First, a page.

Vikings coach Bud Grant remembered at memorial service

Vikings Coach Grant Football
A Hall of Fame jacket and bust of former Minnesota Vikings coach Bud Grant sit on stage during a public memorial for the former Minnesota Vikings coaching legend, Sunday at U.S. Bank Stadium in Minneapolis.
Jeff Wheeler | Star Tribune via AP

The Minnesota Vikings and fans celebrated the life of Bud Grant with a memorial service Sunday at U.S. Bank Stadium. The legendary former Vikings coach passed away on March 11 at the age of 95. 

Family, former players and friends spoke of Grant’s love for his family, for football and for the state of Minnesota. 

“People felt he was just a common man,” said Grant’s son, Mike Grant. “Dad loved being a representative of the Upper Midwest, especially Minnesota. I know you loved him as we did.”

Grant was the Vikings head coach from 1967-1983 and in 1985. He led the team to Super Bowls IV, VIII, IX, and XI, losing all four. 

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Vikings Coach Grant Football
Mike Grant, son of former Minnesota Vikings coach Bud Grant, eulogizes his father during a public memorial Sunday.
Jeff Wheeler | Star Tribune via AP

He kept up his presence with the team throughout his retirement. He still had an office at the team’s headquarters in Eagan and met weekly with current Vikings Head Coach Kevin O'Connell. At the memorial, O’Connell called Grant a role model. 

“I like to pride myself on trying to attempt to have that sort of authenticity, that sort of humility every day, leading an organization like Bud Grant did at the highest of levels for so long,” O’Connell said.

As a coach, Grant had a reputation for his stoicism. Several people recounted his tough attitude towards the Minnesota winters: he never had heaters on the sidelines at his games, preferring to get his players used to playing in the cold.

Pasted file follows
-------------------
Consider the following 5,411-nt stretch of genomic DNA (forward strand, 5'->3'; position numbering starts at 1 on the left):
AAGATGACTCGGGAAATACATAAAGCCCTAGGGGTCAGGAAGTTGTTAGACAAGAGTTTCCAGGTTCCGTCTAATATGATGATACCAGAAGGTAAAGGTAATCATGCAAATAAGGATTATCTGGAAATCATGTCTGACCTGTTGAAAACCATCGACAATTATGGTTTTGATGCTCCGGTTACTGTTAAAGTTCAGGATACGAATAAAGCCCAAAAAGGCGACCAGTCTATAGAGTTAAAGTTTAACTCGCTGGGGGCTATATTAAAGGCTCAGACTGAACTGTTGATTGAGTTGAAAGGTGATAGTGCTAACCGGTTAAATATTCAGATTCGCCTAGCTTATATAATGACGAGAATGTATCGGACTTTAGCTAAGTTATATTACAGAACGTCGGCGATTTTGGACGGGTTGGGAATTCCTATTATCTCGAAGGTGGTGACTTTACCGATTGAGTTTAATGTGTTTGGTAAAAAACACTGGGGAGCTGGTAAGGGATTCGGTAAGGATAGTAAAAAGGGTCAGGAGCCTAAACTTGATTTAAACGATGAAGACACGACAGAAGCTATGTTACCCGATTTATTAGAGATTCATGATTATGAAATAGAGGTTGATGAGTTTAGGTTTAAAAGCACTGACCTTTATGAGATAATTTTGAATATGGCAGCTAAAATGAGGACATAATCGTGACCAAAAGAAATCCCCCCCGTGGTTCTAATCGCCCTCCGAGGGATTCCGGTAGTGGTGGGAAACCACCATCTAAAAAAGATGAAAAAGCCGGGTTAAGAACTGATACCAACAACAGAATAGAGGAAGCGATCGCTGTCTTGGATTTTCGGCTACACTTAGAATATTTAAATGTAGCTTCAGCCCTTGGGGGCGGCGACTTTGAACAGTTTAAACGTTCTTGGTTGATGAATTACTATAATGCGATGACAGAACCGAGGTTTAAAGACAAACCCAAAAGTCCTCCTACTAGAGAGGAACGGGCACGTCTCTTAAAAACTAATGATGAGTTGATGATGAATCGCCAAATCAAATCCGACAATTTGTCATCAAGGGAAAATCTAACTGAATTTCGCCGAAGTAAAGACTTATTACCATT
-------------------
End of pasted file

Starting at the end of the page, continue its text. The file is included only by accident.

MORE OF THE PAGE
Sen. Amy Klobuchar, D-Minn., recounted her memories of answering the phone when Grant would call to talk to her father, the late sports journalist Jim Klobuchar.

“Win or lose, he would have his cool,” Klobuchar said. “And that didn’t mean he wouldn’t talk to the players about things that had to be done differently, but it was that image, and that leadership… that I think transcended football.”

Klobuchar presented Mike Grant with a Senate document honoring his father.

Many of his friends remember him for his commitment not just to football, but also to his life off the field. Mike Grant said that his father was a stickler for the family’s no-football-talk-at-dinner rule. 

He was an avid hunter and outdoorsman — even when the pressure was on in his coaching career. Grant’s friend Ron Schara recounted a story of going out hunting with Grant the day before a big playoff game.

“I said, ‘Bud, you know what? Most of the Minnesota people right now are very uptight because you’re going to play the Cleveland Browns tomorrow in a championship game.’ We’re all thinking Bud Grant’s probably in his office trying to figure out one more trick play.

“He said, ‘Ron, if I don’t have it figured out by now, I never will.’”

Former Vikings player Fran Tarkenton says he’ll always see Grant as a mentor.

“In all my life I never had a coach like him. He never raised his voice to me or any of our teammates, but he knew how to lead,” Tarkenton said. “If you can’t play for Bud Grant, you can’t play.”

Vikings Coach Grant Football
Hub Meeds, the original Vikings mascot, salutes during the singing of the national anthem at the beginning of the public memorial.
Jeff Wheeler | Star Tribune via AP